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Kevin B. Jones and Mark James

Solar power is booming across the US, as PV panel costs fall and interest in clean and distributed energy grows. In Vermont, net-metered solar electric generation has grown dramatically over the last seven years due to state and federal policies incentivizing net metering. At the state level, Vermont established group net metering policies creating a stable source of revenue that its banks and credit unions have relied on to approve financing to purchase solar projects. The federal residential investment tax credit (ITC), providing a 30 percent credit for Solar PV generation, further supports solar ownership. While solar ownership has grown, some policymakers and advocates are concerned that the benefits of net-metered solar are not fairly distributed throughout the economy. This chapter explores trends in renewable energy development and how clean distributed energy may disrupt the current utility model. The chapter also explores current state and federal policies for solar development and how they can be used to promote meaningful community ownership: a model that supports the local economy while reducing carbon emissions. The chapter concludes by exploring strategies for scaling up Vermont‘s community solar model to support the goals of a new economy.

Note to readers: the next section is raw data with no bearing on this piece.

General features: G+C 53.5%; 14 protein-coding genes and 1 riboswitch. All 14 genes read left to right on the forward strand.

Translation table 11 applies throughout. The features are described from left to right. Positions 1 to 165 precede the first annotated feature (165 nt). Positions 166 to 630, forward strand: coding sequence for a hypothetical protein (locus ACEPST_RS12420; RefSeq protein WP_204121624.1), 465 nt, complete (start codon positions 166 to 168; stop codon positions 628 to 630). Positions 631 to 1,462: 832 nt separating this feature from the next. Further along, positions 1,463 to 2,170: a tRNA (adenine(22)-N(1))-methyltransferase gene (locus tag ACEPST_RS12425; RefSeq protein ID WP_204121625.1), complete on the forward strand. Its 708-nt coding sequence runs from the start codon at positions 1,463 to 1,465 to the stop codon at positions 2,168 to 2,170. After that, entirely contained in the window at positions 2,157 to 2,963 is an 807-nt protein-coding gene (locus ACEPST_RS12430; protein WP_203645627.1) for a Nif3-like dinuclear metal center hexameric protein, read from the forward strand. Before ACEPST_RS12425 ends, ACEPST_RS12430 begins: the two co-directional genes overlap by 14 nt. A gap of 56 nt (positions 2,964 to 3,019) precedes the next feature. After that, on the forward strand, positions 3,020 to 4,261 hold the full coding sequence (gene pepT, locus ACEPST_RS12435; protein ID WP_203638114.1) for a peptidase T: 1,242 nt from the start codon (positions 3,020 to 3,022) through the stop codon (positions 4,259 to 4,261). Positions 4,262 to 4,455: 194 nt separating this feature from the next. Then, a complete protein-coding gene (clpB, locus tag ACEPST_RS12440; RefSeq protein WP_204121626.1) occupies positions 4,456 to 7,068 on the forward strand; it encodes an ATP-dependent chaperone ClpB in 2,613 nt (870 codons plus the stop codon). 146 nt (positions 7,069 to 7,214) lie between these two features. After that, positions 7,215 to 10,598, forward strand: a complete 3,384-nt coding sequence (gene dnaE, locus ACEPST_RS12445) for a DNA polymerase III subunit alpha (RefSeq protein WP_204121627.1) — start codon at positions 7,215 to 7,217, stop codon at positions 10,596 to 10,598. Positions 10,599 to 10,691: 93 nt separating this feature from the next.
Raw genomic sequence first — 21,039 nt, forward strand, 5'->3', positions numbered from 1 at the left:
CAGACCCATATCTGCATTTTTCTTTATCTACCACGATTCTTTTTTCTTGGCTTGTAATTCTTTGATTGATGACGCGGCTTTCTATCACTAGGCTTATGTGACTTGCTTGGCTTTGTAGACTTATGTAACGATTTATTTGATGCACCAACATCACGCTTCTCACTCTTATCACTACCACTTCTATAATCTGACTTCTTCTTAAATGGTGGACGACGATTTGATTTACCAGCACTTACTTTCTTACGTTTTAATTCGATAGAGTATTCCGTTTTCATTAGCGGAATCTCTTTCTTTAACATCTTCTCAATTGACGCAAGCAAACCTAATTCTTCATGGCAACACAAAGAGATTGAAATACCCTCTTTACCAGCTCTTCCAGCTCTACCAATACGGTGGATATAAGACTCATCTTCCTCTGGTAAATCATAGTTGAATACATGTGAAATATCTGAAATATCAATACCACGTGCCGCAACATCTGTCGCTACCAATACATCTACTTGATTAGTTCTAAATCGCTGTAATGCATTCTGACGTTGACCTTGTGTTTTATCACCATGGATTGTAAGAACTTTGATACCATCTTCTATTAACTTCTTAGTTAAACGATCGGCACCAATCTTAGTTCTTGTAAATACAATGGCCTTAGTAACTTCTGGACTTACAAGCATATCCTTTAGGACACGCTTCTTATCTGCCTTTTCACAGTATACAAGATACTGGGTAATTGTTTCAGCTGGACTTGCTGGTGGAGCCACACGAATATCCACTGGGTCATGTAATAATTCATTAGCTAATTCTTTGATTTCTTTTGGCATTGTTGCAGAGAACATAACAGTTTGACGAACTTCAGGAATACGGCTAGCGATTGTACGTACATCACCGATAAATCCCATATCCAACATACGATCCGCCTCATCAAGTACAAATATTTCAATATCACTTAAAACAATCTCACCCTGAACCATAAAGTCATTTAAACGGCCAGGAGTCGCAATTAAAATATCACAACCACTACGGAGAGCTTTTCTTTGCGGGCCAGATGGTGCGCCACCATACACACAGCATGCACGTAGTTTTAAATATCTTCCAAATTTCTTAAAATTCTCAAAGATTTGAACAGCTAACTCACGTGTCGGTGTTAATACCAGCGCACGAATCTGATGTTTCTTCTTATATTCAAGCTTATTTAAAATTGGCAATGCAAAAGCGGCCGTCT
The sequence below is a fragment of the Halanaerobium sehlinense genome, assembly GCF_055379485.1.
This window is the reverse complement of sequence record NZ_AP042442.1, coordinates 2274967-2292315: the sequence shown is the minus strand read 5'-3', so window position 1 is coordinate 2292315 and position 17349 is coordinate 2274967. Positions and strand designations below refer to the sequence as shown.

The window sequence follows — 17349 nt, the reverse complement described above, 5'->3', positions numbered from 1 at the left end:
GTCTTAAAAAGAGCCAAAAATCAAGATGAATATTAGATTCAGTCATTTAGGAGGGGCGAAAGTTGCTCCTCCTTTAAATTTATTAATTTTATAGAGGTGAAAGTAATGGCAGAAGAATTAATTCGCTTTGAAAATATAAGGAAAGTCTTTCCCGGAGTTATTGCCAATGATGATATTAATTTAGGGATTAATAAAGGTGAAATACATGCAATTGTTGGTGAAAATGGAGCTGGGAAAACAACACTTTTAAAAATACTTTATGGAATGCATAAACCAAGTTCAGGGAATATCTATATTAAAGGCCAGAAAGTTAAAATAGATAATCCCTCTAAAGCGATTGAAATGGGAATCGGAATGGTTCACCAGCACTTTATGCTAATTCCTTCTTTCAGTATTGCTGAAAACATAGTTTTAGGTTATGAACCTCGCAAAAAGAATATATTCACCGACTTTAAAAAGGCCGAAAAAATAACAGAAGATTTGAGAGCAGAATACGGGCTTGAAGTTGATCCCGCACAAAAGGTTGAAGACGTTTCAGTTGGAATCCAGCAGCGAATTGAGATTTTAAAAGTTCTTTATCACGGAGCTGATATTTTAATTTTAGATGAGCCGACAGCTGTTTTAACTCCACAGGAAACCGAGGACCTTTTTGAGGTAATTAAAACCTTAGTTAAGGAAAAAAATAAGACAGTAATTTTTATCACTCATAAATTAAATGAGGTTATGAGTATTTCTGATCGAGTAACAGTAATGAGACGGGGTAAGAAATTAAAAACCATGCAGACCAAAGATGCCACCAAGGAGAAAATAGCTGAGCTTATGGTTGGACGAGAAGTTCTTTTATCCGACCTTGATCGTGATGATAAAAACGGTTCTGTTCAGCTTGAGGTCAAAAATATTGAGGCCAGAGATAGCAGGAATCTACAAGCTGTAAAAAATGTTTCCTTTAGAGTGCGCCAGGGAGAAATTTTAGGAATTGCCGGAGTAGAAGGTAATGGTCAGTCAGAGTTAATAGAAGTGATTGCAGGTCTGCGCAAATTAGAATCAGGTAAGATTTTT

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Peter Allen, Mark Strathern and James Baldwin

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Mark Birkin, William James, Nik Lomax and Andrew Smith

This chapter addresses the linkage of data sets, incorporating the characteristics of individuals using the technique of spatial microsimulation (SMSM). We present two case studies to exemplify how SMSM can be used in planning support systems (PSS), both of which are combining data from different sources. The first details ongoing work to produce household and population projections which are being used for resource planning for a range of utilities. The second describes a project estimating consumer demand for pork and other meat products in the UK. We offer some conclusions on the current challenges faced when linking data sets for the purposes of planning support and conclude that SMSM offers the potential to provide smarter, more flexible PSS because models are produced of individuals who require services and make decisions.

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R. Mark Isaac, James M. Walker and Arlington W. Williams

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Christian Mealey, James D. Carlson and Mark A. Widmer

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James R. Barth, Mark J. Bertus, Valentina Hartarska, Triphon Phumiwasana and Hai Jason Jaing